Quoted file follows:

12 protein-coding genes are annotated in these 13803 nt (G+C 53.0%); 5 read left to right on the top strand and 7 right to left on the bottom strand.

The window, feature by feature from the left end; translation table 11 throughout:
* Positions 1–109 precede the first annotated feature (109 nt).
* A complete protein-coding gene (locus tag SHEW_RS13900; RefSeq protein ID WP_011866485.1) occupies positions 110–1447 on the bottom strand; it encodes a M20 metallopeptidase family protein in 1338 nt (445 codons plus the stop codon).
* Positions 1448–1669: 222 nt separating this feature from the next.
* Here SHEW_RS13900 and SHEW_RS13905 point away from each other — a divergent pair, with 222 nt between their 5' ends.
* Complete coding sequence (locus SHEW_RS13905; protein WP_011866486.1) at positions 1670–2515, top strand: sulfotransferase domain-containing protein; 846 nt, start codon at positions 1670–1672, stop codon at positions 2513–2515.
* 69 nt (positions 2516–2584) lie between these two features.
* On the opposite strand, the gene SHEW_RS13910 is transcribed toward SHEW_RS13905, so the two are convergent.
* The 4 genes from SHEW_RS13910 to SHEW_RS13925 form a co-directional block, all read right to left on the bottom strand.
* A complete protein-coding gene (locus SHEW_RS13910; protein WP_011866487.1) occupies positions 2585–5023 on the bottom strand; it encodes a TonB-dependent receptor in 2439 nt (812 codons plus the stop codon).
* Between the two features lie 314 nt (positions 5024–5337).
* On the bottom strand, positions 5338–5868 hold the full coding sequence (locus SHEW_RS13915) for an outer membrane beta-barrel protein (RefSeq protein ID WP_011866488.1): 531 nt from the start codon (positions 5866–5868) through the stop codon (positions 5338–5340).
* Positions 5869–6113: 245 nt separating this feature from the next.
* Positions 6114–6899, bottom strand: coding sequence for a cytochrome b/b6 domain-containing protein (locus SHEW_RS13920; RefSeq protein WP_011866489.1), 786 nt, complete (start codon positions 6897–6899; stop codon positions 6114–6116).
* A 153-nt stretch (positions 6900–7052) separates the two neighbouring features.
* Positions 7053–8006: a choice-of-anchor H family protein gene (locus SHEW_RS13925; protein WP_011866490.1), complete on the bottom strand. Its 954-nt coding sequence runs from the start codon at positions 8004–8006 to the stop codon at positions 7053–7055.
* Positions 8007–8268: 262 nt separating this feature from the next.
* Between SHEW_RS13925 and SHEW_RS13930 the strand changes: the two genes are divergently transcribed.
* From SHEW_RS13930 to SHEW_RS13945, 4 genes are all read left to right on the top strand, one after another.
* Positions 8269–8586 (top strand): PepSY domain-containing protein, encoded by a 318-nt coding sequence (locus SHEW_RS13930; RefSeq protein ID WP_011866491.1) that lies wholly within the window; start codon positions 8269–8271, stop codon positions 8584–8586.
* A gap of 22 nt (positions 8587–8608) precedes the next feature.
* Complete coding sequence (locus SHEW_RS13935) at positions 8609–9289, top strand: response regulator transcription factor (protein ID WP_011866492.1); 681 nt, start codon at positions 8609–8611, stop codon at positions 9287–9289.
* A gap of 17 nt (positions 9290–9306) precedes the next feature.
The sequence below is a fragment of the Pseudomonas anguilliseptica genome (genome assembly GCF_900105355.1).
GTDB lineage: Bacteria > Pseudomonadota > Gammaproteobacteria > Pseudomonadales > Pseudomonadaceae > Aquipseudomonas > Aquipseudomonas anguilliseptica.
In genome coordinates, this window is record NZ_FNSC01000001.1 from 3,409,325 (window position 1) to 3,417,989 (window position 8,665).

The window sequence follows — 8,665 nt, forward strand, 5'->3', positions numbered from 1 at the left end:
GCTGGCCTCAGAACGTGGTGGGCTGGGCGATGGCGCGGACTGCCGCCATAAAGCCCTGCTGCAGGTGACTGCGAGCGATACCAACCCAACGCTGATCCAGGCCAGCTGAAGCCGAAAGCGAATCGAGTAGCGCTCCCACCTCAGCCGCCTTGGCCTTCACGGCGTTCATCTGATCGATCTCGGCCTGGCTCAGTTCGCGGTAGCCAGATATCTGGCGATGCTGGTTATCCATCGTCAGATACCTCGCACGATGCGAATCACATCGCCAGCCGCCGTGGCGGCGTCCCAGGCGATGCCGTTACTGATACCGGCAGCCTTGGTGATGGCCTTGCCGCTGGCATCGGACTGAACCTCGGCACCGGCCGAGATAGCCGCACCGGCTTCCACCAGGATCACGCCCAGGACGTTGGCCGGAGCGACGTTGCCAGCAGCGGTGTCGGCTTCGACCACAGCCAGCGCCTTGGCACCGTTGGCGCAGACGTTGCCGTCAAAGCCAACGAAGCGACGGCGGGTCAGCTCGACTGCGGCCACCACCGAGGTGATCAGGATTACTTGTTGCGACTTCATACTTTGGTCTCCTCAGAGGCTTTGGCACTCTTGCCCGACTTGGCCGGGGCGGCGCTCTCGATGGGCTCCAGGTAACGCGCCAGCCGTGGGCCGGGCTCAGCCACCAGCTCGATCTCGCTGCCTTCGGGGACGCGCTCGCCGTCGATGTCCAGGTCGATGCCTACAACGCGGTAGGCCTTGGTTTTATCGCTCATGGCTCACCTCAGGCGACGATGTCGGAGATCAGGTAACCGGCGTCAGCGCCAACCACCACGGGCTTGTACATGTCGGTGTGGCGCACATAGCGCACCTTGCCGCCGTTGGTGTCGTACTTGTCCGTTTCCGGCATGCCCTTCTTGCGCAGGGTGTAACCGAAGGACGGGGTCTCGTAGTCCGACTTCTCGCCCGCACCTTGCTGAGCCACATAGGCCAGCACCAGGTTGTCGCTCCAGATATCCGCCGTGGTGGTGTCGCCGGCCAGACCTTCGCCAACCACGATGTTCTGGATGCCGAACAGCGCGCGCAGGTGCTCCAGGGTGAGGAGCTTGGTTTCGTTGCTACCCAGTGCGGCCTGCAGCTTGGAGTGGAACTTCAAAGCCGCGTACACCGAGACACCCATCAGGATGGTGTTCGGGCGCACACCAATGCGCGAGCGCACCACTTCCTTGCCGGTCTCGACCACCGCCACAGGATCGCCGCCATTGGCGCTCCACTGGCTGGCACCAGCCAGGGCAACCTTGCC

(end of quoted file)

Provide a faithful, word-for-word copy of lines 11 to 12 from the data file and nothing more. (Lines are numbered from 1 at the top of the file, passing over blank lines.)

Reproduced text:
* A complete protein-coding gene (locus SHEW_RS13910; protein WP_011866487.1) occupies positions 2585–5023 on the bottom strand; it encodes a TonB-dependent receptor in 2439 nt (812 codons plus the stop codon).
* Between the two features lie 314 nt (positions 5024–5337).